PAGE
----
Blackass by A. Ignori Barrett c. 2015 (262 pages–Graywolf Press)

The main character, Furo, a black man, wakes up to discover he’s white. The story, set in Lagos (Nigeria), is a relevant reimagining of Kafka’s Metamorphosis that resonates with modern readers.

Sentences Worth Studying

  • “Furo Wariboko awoke this morning to find that dreams can lose their way and turn up on the wrong side of sleep. He was lying nude in bed, and when he raised his head a fraction he could see his alabaster belly, and his pale legs beyond, covered with fuzz that glinted bronze in the cold daylight pouring in through the open window” (3).
  • “I greeted her in Kalabari before offering to buy her ice cream. Calculation always trumps sincerity on social media” (89-90).
  • “No one asks to be born, to be black or white or any colour in between, and yet the identity a person is born into becomes the hardest to explain to the world. Furo’s dilemma was this: he was born black, and had lived in that skin for thirty-odd years, only to be born again on Monday morning as white, and while he was still toddling the curves of his new existence, he realised he had been mistaken in assuming his new identity had overthrown the old” (111).
  • “The conversation among the ladies turned to past boyfriends. In the zeal to one-up each other, their affected accents skidded and crashed, and from this wreck of grammar the mangled sense was rescued by a reversion to pidgin — the shortest distance between two thoughts. The straight-talking bluntness of the vernacular caused their mingled voices to beat the air like wings of released doves” (138).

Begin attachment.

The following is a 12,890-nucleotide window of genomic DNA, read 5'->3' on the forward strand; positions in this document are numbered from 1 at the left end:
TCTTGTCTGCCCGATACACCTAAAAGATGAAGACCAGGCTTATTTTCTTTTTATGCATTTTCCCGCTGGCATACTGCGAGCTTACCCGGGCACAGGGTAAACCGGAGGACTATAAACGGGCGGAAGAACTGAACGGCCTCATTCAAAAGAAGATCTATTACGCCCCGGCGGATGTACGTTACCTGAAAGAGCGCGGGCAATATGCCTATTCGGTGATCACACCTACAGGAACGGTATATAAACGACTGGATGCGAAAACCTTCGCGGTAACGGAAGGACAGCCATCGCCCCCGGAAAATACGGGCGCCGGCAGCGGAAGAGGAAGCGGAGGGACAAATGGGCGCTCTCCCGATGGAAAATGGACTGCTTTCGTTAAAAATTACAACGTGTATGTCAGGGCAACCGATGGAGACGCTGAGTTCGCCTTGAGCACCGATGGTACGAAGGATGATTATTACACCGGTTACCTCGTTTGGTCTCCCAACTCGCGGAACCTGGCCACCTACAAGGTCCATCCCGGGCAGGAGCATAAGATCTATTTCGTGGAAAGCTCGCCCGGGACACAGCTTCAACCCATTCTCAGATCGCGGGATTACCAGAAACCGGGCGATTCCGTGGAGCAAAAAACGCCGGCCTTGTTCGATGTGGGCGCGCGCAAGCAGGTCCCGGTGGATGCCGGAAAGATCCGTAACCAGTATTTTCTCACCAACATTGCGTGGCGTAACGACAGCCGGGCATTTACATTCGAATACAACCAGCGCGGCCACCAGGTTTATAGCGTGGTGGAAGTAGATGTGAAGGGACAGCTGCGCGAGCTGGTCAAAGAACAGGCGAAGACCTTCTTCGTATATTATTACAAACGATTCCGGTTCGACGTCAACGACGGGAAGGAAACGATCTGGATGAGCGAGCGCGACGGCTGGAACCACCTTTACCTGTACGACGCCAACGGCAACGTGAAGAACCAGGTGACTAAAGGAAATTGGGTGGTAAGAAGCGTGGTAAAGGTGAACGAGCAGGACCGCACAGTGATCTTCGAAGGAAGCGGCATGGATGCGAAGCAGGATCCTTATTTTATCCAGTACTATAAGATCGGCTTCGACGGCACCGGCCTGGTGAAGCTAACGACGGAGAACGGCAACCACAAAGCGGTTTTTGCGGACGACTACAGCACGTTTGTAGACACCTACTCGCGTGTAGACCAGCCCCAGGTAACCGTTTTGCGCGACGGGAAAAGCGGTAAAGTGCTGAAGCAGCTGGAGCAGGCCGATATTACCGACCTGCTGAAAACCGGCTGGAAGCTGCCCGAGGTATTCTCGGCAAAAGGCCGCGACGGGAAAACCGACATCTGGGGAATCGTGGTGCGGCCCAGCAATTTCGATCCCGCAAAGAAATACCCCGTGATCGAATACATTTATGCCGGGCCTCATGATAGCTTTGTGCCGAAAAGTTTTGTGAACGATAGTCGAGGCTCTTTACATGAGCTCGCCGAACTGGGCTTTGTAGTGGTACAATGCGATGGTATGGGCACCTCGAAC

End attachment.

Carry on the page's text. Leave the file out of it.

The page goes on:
• “He had forgotten. His mother was dead, his father had abandoned him, and his sister was someone he had never met. He lived with a woman who fed and fucked him. He was white” (142).
  • “White skin, green eyes, red hair — black ass. Mere descriptions for what people saw, what others saw in him, and not who he was. He had to find out who he was” (156).
  • “Frank felt right—easy to pronounce, easy to remember, and the same first letter as Furo. Good rule to apply to Wariboko. He needed a surname that would keep his initials” (158).
  • “I was whoever I wanted me to be” (166).
  • “He was tempted to dip into all these messages addressed to someone he no longer was, but he realised the cruel folly of that action, as already he could feel his resolve crumbling under the weight of the subject line of his mother’s email, sent on 22 June, which read: ‘MY SON WHERE ARE YOU???’ Furo’s struggle with himself was rife with sighs, and in the end, by the simple trick of averting his eyes from the screaming caps, the hook-like question marks, the words fatted on desperation, he succeeded in withstanding the Pandora pull of his mailbox” (182).
  • “For a man accustomed to getting his way, a woman’s refusal is a flapping flag on the ramparts of a besieged fortress” (250).

About Kelsey Maki

writer and English professor
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